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Details of Grant 

EPSRC Reference: EP/M022528/1
Title: Nonlinear Inspection Using Phased Arrays
Principal Investigator: Croxford, Dr AJ
Other Investigators:
Researcher Co-Investigators:
Project Partners:
Amec Foster Wheeler UK BAE Systems E.On
Rolls-Royce Plc
Department: Mechanical Engineering
Organisation: University of Bristol
Scheme: EPSRC Fellowship
Starts: 01 October 2015 Ends: 30 September 2020 Value (£): 777,381
EPSRC Research Topic Classifications:
Materials testing & eng.
EPSRC Industrial Sector Classifications:
Aerospace, Defence and Marine Energy
Related Grants:
Panel History:
Panel DatePanel NameOutcome
09 Jun 2015 Eng Fellowship Interviews Jun 2015 Announced
22 Apr 2015 Engineering Prioritisation Panel Meeting 22nd April 2015 Announced
Summary on Grant Application Form
Ageing infrastructure and the move towards more advanced materials raises new, currently unsolved, inspection challenges. Fatigue and creep damage are two of the most common modes of failure in engineering structures, yet both are extremely difficult to detect in early stages of development. Similarly, there is a growing need to inspect bonded joints, be it adhesively bonded composites for major engineering components, or diffusion bonded metal components such as super-plastically deformed fan blades. This lack of inspection technique is artificially limiting the lifetimes and use of engineering components and was recently highlighted as a key requirement on the 5-10 year horizon by a group of industrial end-users of Non-Destructive Evaluation (NDE). They specifically highlighted the need for ``techniques identified for crack precursors, difficult and new engineering materials''.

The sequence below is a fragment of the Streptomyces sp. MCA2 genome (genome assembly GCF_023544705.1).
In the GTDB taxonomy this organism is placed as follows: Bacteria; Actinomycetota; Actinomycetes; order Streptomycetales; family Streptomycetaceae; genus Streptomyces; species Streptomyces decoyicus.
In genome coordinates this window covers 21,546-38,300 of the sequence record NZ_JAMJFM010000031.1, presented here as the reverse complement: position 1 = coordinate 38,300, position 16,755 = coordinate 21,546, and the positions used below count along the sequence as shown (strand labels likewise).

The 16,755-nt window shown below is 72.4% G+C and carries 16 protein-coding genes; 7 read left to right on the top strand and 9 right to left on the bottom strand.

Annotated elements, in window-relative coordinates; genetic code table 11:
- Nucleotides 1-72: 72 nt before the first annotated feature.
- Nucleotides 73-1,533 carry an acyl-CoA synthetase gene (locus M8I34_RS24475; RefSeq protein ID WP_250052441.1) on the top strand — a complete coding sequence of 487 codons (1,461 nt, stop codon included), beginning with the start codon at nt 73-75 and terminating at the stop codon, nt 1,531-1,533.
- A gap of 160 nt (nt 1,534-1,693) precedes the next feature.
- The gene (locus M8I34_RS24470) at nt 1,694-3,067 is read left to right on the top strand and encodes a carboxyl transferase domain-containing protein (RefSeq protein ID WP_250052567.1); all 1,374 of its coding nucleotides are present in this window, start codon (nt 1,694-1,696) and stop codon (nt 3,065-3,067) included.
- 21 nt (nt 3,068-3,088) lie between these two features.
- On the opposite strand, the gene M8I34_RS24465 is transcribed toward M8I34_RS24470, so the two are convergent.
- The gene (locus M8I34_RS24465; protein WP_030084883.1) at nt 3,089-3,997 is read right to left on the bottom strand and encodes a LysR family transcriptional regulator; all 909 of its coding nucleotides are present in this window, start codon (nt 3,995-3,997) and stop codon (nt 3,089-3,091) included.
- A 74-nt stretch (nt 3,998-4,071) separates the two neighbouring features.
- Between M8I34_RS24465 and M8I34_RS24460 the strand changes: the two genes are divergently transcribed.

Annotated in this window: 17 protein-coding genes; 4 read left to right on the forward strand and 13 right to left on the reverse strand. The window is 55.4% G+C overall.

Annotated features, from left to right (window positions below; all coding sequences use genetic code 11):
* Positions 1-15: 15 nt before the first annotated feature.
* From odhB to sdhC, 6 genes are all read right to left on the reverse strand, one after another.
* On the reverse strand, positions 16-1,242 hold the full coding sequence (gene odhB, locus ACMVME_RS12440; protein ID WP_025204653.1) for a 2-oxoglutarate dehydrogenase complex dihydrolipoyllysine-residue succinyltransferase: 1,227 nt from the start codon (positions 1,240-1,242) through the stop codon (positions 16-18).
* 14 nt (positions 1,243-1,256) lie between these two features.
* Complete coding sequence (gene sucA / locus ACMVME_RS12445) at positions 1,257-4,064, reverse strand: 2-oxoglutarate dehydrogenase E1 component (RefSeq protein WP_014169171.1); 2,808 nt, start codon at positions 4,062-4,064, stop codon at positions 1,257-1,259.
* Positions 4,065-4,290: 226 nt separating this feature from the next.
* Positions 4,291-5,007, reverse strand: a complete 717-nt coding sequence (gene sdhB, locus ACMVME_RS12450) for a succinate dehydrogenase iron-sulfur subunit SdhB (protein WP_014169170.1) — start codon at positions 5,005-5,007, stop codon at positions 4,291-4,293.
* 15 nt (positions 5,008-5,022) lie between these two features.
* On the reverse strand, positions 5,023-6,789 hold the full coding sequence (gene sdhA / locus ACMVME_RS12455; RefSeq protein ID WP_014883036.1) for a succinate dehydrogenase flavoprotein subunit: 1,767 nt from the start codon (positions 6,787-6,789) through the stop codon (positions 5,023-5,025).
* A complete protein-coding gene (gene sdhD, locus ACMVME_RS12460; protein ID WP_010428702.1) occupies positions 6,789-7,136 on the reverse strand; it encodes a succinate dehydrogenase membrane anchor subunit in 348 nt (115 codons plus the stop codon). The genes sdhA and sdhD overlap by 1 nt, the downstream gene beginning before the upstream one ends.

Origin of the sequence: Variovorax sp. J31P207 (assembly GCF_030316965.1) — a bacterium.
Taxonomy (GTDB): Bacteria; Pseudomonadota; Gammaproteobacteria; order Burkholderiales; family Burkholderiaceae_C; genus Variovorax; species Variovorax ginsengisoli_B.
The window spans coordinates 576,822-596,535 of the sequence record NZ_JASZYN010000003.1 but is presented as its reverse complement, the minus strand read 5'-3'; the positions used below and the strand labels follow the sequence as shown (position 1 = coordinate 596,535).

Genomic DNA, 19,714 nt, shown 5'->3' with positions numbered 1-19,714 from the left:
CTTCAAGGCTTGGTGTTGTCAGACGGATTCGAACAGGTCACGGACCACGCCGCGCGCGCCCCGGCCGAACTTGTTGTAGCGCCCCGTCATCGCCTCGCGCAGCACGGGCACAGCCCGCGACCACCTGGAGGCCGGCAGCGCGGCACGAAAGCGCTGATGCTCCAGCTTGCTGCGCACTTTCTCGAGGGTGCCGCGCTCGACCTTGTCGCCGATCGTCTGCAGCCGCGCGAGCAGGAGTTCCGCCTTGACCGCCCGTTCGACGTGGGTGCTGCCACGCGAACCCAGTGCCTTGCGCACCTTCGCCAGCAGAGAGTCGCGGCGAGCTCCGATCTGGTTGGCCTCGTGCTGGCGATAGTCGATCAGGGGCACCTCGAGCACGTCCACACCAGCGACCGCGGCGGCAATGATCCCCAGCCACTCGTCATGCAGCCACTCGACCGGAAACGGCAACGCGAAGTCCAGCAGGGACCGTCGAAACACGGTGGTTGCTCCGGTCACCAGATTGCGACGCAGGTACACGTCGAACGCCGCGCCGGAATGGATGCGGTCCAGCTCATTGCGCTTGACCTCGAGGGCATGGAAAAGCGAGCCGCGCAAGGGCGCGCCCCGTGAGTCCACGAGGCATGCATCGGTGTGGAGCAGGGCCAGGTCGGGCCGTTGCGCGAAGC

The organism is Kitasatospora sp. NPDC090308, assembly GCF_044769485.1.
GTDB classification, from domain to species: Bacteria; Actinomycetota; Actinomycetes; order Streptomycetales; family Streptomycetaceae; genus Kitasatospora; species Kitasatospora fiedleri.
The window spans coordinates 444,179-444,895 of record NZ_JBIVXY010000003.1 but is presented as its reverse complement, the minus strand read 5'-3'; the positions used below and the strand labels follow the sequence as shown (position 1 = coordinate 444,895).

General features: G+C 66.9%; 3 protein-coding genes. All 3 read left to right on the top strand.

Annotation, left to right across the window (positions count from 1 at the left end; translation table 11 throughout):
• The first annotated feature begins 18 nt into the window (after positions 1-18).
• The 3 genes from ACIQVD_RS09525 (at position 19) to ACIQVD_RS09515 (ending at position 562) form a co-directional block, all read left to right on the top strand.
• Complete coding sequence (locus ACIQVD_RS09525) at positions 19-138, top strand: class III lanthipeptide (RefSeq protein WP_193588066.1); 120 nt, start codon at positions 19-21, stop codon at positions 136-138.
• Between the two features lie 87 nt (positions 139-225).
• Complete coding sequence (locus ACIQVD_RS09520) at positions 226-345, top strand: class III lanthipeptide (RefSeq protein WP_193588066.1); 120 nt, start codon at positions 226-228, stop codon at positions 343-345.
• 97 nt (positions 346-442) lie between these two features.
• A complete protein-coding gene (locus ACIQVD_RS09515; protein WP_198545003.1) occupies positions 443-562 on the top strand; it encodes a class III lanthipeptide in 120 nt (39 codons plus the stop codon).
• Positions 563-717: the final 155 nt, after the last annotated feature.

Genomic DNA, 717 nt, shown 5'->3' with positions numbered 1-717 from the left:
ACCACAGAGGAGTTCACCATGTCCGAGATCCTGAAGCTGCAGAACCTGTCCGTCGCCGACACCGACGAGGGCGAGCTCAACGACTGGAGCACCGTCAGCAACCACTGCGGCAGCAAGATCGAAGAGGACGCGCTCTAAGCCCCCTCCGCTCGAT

This fellowship will enable the applicant to develop practical and deployable nonlinear ultrasonic inspection techniques for monitoring of each of these damage scenarios, making use of recent developments in ultrasonic equipment, specifically highly flexible phased array systems and novel experimental techniques. The use of phased arrays, which are specifically tailored for NDE, is key. They allow multiple measurements without sensor repositioning, eliminating the high coupling and alignment variability that can readily mask the extremely small nonlinear signals. Even more importantly, the approach in this fellowship will enable localisation of nonlinearity within a specimen. This is currently not possible with any degree of reliability and represents a key barrier to wider adoption of this exciting inspection approach.

Key Findings
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Potential use in non-academic contexts
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Summary
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Organisation Website: http://www.bris.ac.uk